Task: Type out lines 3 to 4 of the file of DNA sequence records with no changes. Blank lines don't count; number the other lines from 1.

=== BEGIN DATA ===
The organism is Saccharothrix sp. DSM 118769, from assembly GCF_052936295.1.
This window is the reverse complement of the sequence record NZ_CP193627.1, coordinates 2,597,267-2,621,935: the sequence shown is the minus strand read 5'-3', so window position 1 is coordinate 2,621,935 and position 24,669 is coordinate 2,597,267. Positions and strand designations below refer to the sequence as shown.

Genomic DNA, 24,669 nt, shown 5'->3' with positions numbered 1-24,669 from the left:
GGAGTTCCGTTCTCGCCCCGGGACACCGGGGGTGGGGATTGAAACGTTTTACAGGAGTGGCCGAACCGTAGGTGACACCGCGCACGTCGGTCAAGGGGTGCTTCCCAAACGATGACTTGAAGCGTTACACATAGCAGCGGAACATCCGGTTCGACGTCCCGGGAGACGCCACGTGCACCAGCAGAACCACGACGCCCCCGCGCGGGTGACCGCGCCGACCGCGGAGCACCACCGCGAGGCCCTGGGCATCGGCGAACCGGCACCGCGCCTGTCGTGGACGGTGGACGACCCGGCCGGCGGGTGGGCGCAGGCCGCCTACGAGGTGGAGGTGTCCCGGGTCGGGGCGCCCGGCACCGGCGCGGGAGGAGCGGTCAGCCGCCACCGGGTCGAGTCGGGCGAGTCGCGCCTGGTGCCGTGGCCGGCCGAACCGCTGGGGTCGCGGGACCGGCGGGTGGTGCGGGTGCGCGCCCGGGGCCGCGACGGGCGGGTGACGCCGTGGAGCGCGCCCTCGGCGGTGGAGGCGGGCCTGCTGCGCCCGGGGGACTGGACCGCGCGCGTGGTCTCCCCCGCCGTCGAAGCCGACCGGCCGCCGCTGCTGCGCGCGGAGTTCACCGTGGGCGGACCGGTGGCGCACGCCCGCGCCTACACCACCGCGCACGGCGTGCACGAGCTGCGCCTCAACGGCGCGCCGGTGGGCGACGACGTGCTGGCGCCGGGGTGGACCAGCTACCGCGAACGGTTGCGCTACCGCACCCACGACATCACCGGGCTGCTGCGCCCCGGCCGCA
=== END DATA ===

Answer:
Genomic DNA, 24,669 nt, shown 5'->3' with positions numbered 1-24,669 from the left:
GGAGTTCCGTTCTCGCCCCGGGACACCGGGGGTGGGGATTGAAACGTTTTACAGGAGTGGCCGAACCGTAGGTGACACCGCGCACGTCGGTCAAGGGGTGCTTCCCAAACGATGACTTGAAGCGTTACACATAGCAGCGGAACATCCGGTTCGACGTCCCGGGAGACGCCACGTGCACCAGCAGAACCACGACGCCCCCGCGCGGGTGACCGCGCCGACCGCGGAGCACCACCGCGAGGCCCTGGGCATCGGCGAACCGGCACCGCGCCTGTCGTGGACGGTGGACGACCCGGCCGGCGGGTGGGCGCAGGCCGCCTACGAGGTGGAGGTGTCCCGGGTCGGGGCGCCCGGCACCGGCGCGGGAGGAGCGGTCAGCCGCCACCGGGTCGAGTCGGGCGAGTCGCGCCTGGTGCCGTGGCCGGCCGAACCGCTGGGGTCGCGGGACCGGCGGGTGGTGCGGGTGCGCGCCCGGGGCCGCGACGGGCGGGTGACGCCGTGGAGCGCGCCCTCGGCGGTGGAGGCGGGCCTGCTGCGCCCGGGGGACTGGACCGCGCGCGTGGTCTCCCCCGCCGTCGAAGCCGACCGGCCGCCGCTGCTGCGCGCGGAGTTCACCGTGGGCGGACCGGTGGCGCACGCCCGCGCCTACACCACCGCGCACGGCGTGCACGAGCTGCGCCTCAACGGCGCGCCGGTGGGCGACGACGTGCTGGCGCCGGGGTGGACCAGCTACCGCGAACGGTTGCGCTACCGCACCCACGACATCACCGGGCTGCTGCGCCCCGGCCGCA